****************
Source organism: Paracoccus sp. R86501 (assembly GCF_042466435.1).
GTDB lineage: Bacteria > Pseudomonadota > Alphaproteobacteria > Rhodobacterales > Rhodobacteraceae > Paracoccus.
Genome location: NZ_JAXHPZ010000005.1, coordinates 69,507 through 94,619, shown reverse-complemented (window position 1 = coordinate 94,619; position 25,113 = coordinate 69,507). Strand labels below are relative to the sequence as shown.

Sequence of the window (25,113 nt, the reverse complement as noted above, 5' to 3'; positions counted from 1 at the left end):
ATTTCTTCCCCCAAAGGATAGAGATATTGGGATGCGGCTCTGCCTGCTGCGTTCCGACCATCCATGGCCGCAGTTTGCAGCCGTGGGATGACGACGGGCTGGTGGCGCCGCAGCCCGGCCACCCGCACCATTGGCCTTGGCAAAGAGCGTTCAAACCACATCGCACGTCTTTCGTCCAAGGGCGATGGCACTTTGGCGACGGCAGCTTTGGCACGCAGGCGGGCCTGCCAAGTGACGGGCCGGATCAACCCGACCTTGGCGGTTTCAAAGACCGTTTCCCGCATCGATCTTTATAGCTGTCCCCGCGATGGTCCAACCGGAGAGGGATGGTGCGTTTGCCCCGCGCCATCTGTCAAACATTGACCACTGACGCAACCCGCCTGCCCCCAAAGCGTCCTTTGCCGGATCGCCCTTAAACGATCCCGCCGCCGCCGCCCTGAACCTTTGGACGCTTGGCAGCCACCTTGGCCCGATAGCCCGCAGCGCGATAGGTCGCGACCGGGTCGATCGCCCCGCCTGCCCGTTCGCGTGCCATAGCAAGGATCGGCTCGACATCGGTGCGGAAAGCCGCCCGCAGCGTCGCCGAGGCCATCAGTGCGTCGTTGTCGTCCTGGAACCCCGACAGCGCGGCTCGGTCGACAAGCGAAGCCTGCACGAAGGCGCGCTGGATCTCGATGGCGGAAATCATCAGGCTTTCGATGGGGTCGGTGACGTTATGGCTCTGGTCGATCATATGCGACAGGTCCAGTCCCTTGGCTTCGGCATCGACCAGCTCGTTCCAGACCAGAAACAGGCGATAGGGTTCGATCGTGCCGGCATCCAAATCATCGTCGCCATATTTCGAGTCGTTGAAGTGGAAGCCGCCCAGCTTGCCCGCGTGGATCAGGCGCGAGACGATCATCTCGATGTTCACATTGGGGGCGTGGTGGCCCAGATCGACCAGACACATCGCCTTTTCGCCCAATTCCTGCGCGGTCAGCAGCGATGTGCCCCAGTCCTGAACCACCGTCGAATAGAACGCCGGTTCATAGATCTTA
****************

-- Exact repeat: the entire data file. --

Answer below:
Source organism: Paracoccus sp. R86501 (assembly GCF_042466435.1).
GTDB lineage: Bacteria > Pseudomonadota > Alphaproteobacteria > Rhodobacterales > Rhodobacteraceae > Paracoccus.
Genome location: NZ_JAXHPZ010000005.1, coordinates 69,507 through 94,619, shown reverse-complemented (window position 1 = coordinate 94,619; position 25,113 = coordinate 69,507). Strand labels below are relative to the sequence as shown.

Sequence of the window (25,113 nt, the reverse complement as noted above, 5' to 3'; positions counted from 1 at the left end):
ATTTCTTCCCCCAAAGGATAGAGATATTGGGATGCGGCTCTGCCTGCTGCGTTCCGACCATCCATGGCCGCAGTTTGCAGCCGTGGGATGACGACGGGCTGGTGGCGCCGCAGCCCGGCCACCCGCACCATTGGCCTTGGCAAAGAGCGTTCAAACCACATCGCACGTCTTTCGTCCAAGGGCGATGGCACTTTGGCGACGGCAGCTTTGGCACGCAGGCGGGCCTGCCAAGTGACGGGCCGGATCAACCCGACCTTGGCGGTTTCAAAGACCGTTTCCCGCATCGATCTTTATAGCTGTCCCCGCGATGGTCCAACCGGAGAGGGATGGTGCGTTTGCCCCGCGCCATCTGTCAAACATTGACCACTGACGCAACCCGCCTGCCCCCAAAGCGTCCTTTGCCGGATCGCCCTTAAACGATCCCGCCGCCGCCGCCCTGAACCTTTGGACGCTTGGCAGCCACCTTGGCCCGATAGCCCGCAGCGCGATAGGTCGCGACCGGGTCGATCGCCCCGCCTGCCCGTTCGCGTGCCATAGCAAGGATCGGCTCGACATCGGTGCGGAAAGCCGCCCGCAGCGTCGCCGAGGCCATCAGTGCGTCGTTGTCGTCCTGGAACCCCGACAGCGCGGCTCGGTCGACAAGCGAAGCCTGCACGAAGGCGCGCTGGATCTCGATGGCGGAAATCATCAGGCTTTCGATGGGGTCGGTGACGTTATGGCTCTGGTCGATCATATGCGACAGGTCCAGTCCCTTGGCTTCGGCATCGACCAGCTCGTTCCAGACCAGAAACAGGCGATAGGGTTCGATCGTGCCGGCATCCAAATCATCGTCGCCATATTTCGAGTCGTTGAAGTGGAAGCCGCCCAGCTTGCCCGCGTGGATCAGGCGCGAGACGATCATCTCGATGTTCACATTGGGGGCGTGGTGGCCCAGATCGACCAGACACATCGCCTTTTCGCCCAATTCCTGCGCGGTCAGCAGCGATGTGCCCCAGTCCTGAACCACCGTCGAATAGAACGCCGGTTCATAGATCTTA